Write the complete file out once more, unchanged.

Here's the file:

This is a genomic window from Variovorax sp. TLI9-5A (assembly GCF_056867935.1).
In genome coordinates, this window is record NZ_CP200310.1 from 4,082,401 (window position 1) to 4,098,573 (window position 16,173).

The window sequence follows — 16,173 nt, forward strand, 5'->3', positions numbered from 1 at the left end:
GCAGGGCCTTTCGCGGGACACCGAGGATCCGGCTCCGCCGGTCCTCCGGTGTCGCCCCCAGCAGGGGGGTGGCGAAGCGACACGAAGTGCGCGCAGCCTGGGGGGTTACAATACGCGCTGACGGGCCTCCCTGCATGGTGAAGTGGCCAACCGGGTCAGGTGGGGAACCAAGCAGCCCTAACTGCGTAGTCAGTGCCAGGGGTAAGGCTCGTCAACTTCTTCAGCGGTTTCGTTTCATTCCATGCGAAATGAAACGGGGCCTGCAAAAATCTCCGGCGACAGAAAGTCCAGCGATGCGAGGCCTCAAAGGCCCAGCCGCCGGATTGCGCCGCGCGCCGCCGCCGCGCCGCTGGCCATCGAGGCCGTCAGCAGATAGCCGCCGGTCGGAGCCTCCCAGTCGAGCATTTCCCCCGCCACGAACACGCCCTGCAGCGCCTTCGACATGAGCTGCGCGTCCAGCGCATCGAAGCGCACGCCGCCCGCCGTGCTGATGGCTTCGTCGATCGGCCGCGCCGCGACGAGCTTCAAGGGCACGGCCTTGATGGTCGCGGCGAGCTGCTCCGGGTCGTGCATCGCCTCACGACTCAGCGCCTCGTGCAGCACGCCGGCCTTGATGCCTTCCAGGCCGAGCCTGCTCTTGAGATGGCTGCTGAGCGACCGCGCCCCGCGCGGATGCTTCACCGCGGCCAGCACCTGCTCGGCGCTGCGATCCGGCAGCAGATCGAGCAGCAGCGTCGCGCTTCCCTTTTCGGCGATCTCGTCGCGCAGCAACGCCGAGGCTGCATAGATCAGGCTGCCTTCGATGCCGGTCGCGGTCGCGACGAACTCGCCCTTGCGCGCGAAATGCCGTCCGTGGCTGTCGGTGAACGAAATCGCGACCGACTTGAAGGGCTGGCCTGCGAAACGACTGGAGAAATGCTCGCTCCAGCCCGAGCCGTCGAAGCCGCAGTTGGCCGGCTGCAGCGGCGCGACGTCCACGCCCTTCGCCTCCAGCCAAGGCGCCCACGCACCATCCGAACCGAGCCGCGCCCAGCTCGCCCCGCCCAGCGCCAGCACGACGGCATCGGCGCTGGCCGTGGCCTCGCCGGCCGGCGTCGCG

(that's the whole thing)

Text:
This is a genomic window from Variovorax sp. TLI9-5A (assembly GCF_056867935.1).
In genome coordinates, this window is record NZ_CP200310.1 from 4,082,401 (window position 1) to 4,098,573 (window position 16,173).

The window sequence follows — 16,173 nt, forward strand, 5'->3', positions numbered from 1 at the left end:
GCAGGGCCTTTCGCGGGACACCGAGGATCCGGCTCCGCCGGTCCTCCGGTGTCGCCCCCAGCAGGGGGGTGGCGAAGCGACACGAAGTGCGCGCAGCCTGGGGGGTTACAATACGCGCTGACGGGCCTCCCTGCATGGTGAAGTGGCCAACCGGGTCAGGTGGGGAACCAAGCAGCCCTAACTGCGTAGTCAGTGCCAGGGGTAAGGCTCGTCAACTTCTTCAGCGGTTTCGTTTCATTCCATGCGAAATGAAACGGGGCCTGCAAAAATCTCCGGCGACAGAAAGTCCAGCGATGCGAGGCCTCAAAGGCCCAGCCGCCGGATTGCGCCGCGCGCCGCCGCCGCGCCGCTGGCCATCGAGGCCGTCAGCAGATAGCCGCCGGTCGGAGCCTCCCAGTCGAGCATTTCCCCCGCCACGAACACGCCCTGCAGCGCCTTCGACATGAGCTGCGCGTCCAGCGCATCGAAGCGCACGCCGCCCGCCGTGCTGATGGCTTCGTCGATCGGCCGCGCCGCGACGAGCTTCAAGGGCACGGCCTTGATGGTCGCGGCGAGCTGCTCCGGGTCGTGCATCGCCTCACGACTCAGCGCCTCGTGCAGCACGCCGGCCTTGATGCCTTCCAGGCCGAGCCTGCTCTTGAGATGGCTGCTGAGCGACCGCGCCCCGCGCGGATGCTTCACCGCGGCCAGCACCTGCTCGGCGCTGCGATCCGGCAGCAGATCGAGCAGCAGCGTCGCGCTTCCCTTTTCGGCGATCTCGTCGCGCAGCAACGCCGAGGCTGCATAGATCAGGCTGCCTTCGATGCCGGTCGCGGTCGCGACGAACTCGCCCTTGCGCGCGAAATGCCGTCCGTGGCTGTCGGTGAACGAAATCGCGACCGACTTGAAGGGCTGGCCTGCGAAACGACTGGAGAAATGCTCGCTCCAGCCCGAGCCGTCGAAGCCGCAGTTGGCCGGCTGCAGCGGCGCGACGTCCACGCCCTTCGCCTCCAGCCAAGGCGCCCACGCACCATCCGAACCGAGCCGCGCCCAGCTCGCCCCGCCCAGCGCCAGCACGACGGCATCGGCGCTGGCCGTGGCCTCGCCGGCCGGCGTCGCG